Personal tools

Note: This news item is more than a year old. Browse for more current news.

News from 2022-2023

Posted: February 28, 2023

Students Shine in Mock Interviews

Rio Grande High's JAG class helps prepare students for life after high school

APS Board President Yolanda Montoya-Cordova interviews a student during a Rio Grand High School JAG event on Monday.

APS Board President Yolanda Montoya-Cordova interviews a student during a Rio Grand High School JAG event on Monday.

More than 60 Rio Grande High School JAG students showcased their career smarts in a mock interview event held to prepare them to enter the work world in the near future. JAG, or Jobs for American Graduates, is a national program focused on academics and careers. 

The JAG class at Rio Grande High School is taught by Kristine Moore, who over the past 10 years, has seen what can be accomplished when students get a little coaching in how to dress for a job interview, be confident in an interview, and shine in the workplace.

“JAG works because it attracts students who are hungry to succeed,” said Moore. “They know we’re here to advise and support them and that we stick around to ensure they are on the right path once they graduate.”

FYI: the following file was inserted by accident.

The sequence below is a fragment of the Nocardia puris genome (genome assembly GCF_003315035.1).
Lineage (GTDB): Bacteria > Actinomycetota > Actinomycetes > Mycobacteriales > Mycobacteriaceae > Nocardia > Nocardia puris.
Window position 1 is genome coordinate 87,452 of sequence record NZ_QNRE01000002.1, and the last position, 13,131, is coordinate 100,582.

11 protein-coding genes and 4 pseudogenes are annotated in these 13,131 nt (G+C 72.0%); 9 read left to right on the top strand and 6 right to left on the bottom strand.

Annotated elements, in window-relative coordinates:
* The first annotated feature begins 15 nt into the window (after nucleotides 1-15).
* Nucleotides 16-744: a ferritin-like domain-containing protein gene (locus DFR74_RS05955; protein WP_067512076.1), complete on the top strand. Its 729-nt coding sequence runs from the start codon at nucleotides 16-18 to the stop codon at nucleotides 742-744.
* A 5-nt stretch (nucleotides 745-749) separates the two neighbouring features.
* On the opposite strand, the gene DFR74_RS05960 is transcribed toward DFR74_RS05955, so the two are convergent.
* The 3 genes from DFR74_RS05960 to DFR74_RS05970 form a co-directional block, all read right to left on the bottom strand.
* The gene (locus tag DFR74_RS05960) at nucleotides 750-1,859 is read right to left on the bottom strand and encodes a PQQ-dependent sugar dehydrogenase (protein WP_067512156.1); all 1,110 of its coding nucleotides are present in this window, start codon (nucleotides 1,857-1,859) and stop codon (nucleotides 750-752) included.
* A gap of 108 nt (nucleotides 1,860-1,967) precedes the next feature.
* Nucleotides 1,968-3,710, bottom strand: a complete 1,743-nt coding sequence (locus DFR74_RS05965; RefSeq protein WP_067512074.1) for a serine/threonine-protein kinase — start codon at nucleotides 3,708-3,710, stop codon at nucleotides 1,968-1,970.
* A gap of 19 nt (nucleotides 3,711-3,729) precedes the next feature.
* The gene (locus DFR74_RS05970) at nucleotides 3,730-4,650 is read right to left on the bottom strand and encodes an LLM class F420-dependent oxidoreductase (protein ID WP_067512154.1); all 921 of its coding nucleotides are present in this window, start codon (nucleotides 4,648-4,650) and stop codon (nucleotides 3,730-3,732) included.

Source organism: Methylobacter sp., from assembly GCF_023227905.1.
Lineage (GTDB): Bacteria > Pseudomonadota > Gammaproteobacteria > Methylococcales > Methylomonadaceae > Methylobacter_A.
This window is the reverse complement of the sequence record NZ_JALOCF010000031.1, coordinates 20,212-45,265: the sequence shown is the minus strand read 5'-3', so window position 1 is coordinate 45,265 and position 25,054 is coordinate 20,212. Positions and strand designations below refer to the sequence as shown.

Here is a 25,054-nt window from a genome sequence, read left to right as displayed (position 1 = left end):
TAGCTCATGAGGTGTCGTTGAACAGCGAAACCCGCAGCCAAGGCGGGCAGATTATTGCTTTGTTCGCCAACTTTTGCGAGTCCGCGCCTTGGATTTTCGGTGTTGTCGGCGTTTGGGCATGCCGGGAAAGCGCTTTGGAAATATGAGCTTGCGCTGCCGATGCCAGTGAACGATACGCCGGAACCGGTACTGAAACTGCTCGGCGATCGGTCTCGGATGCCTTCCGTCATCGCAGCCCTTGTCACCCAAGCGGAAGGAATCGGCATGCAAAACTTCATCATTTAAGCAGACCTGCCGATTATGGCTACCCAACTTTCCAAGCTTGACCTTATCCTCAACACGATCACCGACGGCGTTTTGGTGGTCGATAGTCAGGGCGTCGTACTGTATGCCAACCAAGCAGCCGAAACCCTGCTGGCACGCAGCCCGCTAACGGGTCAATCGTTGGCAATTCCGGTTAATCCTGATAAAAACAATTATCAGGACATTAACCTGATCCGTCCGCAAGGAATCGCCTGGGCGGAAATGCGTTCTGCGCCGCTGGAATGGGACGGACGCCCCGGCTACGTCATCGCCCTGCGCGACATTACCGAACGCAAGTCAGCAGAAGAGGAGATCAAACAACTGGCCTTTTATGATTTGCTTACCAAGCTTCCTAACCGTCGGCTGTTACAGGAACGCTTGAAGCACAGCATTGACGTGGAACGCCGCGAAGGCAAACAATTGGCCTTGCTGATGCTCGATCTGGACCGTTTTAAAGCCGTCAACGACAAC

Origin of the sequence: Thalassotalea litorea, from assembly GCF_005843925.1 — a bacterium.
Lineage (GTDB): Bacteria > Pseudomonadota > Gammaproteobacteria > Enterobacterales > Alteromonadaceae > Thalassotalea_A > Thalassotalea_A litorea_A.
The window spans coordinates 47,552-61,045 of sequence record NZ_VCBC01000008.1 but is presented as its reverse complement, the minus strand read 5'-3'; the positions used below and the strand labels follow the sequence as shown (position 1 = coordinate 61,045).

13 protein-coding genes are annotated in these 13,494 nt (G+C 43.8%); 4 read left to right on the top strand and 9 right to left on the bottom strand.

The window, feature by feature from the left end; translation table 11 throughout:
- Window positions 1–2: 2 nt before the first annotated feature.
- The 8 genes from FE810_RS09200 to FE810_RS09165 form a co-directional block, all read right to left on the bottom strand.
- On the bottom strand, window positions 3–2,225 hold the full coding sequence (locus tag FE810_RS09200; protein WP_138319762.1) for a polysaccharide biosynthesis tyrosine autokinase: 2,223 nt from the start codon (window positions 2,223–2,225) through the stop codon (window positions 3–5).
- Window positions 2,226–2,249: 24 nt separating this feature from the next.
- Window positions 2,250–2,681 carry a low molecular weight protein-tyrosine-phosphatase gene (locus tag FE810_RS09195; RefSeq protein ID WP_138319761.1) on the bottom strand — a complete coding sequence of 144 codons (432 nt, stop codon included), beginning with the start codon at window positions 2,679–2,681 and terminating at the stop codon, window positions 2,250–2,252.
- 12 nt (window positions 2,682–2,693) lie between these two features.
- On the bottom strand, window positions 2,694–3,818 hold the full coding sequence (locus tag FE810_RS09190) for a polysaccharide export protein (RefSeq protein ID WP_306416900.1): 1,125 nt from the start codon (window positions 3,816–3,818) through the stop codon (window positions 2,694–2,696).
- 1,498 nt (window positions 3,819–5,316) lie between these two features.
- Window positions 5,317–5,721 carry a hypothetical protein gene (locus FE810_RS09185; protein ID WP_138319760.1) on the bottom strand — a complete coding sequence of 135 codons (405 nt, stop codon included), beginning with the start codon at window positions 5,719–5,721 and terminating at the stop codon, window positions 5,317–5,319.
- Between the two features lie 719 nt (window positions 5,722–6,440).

For one full year after graduation, teachers like Moore check in with students for a seamless school- to-work transition. The follow-up contributes to the curriculum’s evidence-based structure, which began in 1980 and has served more than 1.5 million students in the U.S.

Alondra Aguilera is a junior who plans to attend Johns Hopkins Medical School. Aguilera is highly competitive and determined to be the class Valedictorian. The school experience has taught Alondra plenty, but she believes one of her most valuable lessons stems from the global crisis she and many of her classmates struggled through. 

“The pandemic really taught me about accountability and taking responsibility for my actions,” she said. “That’s important as I look ahead to a career in medicine.”

Another junior JAG student, Kiley Nicoll, also participated in the mock interviews. With a resume in hand, professional attire, an eager smile and a forceful handshake, Kiley and her peers interviewed with CEOs, military leaders, executives, and APS Board President Yolanda Montoya-Cordova, an alum of Rio Grande and community leader.

Across the room, guest interviewers commented on the outstanding employability skills students exhibited. In an unscripted moment, JAG and Rio Grande graduate Ramon Ramirez showed up to share his acceptance to the University of New Mexico’s art and film school. Good news like this drives students and reminds them anything is possible. Hard work, guaranteed support, and positive outcomes continue to attract students and build our community.